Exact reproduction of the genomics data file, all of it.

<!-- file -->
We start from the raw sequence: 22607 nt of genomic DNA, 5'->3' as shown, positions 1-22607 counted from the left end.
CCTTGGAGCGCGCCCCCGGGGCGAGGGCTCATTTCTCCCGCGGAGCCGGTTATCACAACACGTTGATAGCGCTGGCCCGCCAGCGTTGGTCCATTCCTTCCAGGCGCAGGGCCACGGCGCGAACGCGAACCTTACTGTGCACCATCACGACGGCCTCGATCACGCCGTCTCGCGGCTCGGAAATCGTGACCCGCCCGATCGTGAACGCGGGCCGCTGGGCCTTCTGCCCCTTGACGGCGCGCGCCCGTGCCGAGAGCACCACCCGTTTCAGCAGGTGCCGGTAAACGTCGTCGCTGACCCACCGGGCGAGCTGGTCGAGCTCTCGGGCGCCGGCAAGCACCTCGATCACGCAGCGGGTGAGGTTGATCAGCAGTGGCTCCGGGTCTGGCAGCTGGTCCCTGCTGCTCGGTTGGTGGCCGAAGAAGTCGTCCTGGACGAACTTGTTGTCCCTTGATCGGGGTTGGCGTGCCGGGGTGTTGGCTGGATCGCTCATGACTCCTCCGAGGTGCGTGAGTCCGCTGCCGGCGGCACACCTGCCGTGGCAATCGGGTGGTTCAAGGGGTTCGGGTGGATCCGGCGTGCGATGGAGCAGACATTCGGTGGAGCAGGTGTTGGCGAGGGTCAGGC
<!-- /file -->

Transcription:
We start from the raw sequence: 22607 nt of genomic DNA, 5'->3' as shown, positions 1-22607 counted from the left end.
CCTTGGAGCGCGCCCCCGGGGCGAGGGCTCATTTCTCCCGCGGAGCCGGTTATCACAACACGTTGATAGCGCTGGCCCGCCAGCGTTGGTCCATTCCTTCCAGGCGCAGGGCCACGGCGCGAACGCGAACCTTACTGTGCACCATCACGACGGCCTCGATCACGCCGTCTCGCGGCTCGGAAATCGTGACCCGCCCGATCGTGAACGCGGGCCGCTGGGCCTTCTGCCCCTTGACGGCGCGCGCCCGTGCCGAGAGCACCACCCGTTTCAGCAGGTGCCGGTAAACGTCGTCGCTGACCCACCGGGCGAGCTGGTCGAGCTCTCGGGCGCCGGCAAGCACCTCGATCACGCAGCGGGTGAGGTTGATCAGCAGTGGCTCCGGGTCTGGCAGCTGGTCCCTGCTGCTCGGTTGGTGGCCGAAGAAGTCGTCCTGGACGAACTTGTTGTCCCTTGATCGGGGTTGGCGTGCCGGGGTGTTGGCTGGATCGCTCATGACTCCTCCGAGGTGCGTGAGTCCGCTGCCGGCGGCACACCTGCCGTGGCAATCGGGTGGTTCAAGGGGTTCGGGTGGATCCGGCGTGCGATGGAGCAGACATTCGGTGGAGCAGGTGTTGGCGAGGGTCAGGC